Luke Brokenshaw, son of Samuel and Elizabeth Brokenshaw, christened 19th December, 1779, Mevagissey. Luke married Jane Gummoe on 5th December 1816. A sister, Alice christened 20th December, 1772. Luke’s brother Samuel was born Mevagissey 17th March, 1771, married Mary Thomas, daughter Amelia christened 24th May, 1801. Luke Brokenshaw was master of the Revenge at the Battle of Trafalgar. He was wounded at Trafalgar, losing three fingers but continued with his naval career for years afterwards, being in several more fracas with the French forces.
In the Battle of Trafalgar, HMS Revenge had been badly damaged by the severe mauling she received at the hands of no less than five enemy ships, three of which were significantly bigger and more powerful. All three lower masts, her bowsprit, her main topmast and gaff had all been shot through in several places and she had been holed nine times below the waterline. Her stern and the frames supporting it had all been smashed along with a number of beams, knees and riders. Several of her chain-plates had been shot away, some of the gunport lids had been destroyed and three of her main guns had been knocked off their trucks. She suffered casualties of Mr Midshipman Thomas Grier, Mr Midshipman Edward F Brooks, 18 seamen and eight Marines killed, with Captain Moorsom, Lieutenant Berry, Captain Lily, Mr Brokenshaw, 38 seamen and nine Marines wounded. During the battle, a barshot had entered the lower gundeck, killed the entire twelve-man crew of a 32pdr gun, knocked the gun off it’s truck and lodged in the ship’s timbers. The barshot was eventually removed from the ship during later repairs and was taken by Captain Moorsom and used to make a sundial in the garden of his home at Airy Hill near Whitby.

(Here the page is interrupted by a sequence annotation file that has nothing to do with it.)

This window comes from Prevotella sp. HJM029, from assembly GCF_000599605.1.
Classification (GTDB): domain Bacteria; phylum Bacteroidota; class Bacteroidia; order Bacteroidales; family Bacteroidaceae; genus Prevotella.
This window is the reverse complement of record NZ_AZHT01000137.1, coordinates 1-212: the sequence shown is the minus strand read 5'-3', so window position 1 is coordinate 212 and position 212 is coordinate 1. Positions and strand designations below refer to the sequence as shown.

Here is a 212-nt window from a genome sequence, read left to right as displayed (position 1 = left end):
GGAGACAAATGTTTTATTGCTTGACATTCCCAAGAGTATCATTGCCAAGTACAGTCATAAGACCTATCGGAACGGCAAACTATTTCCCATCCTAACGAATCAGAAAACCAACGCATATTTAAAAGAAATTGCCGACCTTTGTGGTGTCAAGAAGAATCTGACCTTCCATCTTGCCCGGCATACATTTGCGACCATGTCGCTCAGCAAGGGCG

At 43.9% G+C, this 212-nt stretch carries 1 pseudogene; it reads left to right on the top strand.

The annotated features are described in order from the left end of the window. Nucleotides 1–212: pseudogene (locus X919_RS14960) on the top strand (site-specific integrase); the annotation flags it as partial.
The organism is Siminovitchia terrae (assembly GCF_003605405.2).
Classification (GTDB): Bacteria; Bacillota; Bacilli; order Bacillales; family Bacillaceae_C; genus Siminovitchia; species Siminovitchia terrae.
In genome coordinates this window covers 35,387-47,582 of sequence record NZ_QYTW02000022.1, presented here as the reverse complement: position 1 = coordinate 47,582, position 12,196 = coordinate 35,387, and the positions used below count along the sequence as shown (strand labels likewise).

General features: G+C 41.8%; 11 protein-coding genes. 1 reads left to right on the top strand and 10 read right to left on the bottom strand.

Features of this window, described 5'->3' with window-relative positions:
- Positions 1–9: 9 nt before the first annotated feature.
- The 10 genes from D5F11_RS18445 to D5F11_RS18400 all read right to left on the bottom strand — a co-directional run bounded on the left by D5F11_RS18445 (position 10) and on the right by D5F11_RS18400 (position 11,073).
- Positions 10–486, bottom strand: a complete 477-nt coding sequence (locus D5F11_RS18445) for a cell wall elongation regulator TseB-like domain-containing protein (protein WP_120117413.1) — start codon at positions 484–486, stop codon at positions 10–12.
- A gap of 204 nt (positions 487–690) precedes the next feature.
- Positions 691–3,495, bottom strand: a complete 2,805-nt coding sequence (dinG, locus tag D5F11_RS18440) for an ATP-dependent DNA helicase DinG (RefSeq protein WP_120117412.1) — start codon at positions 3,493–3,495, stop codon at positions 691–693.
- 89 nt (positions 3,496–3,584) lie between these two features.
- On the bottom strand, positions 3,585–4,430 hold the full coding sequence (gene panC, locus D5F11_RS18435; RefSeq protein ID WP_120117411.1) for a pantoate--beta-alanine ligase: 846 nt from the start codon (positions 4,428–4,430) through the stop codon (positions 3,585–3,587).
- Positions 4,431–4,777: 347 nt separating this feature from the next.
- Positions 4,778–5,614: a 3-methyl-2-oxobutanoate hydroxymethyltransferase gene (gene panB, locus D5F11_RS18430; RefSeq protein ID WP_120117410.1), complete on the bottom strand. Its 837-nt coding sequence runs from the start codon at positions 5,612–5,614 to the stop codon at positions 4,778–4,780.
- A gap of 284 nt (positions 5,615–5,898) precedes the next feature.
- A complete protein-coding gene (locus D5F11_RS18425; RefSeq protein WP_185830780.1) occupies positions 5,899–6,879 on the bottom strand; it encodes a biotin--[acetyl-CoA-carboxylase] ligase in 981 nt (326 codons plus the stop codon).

He was pensioned out of the Navy and retired to Stourscombe, Lawhitton, Launceston. Luke died at Lawhitton in 1881 and was buried in the cemetery at the foot of St Thomas Old Hill, Launceston. Luke’s brother Samuel was also a Master in the Navy during the French Revolutionary and Napoleonic Wars; he later lived at Newton Ferrers until his death in 1839.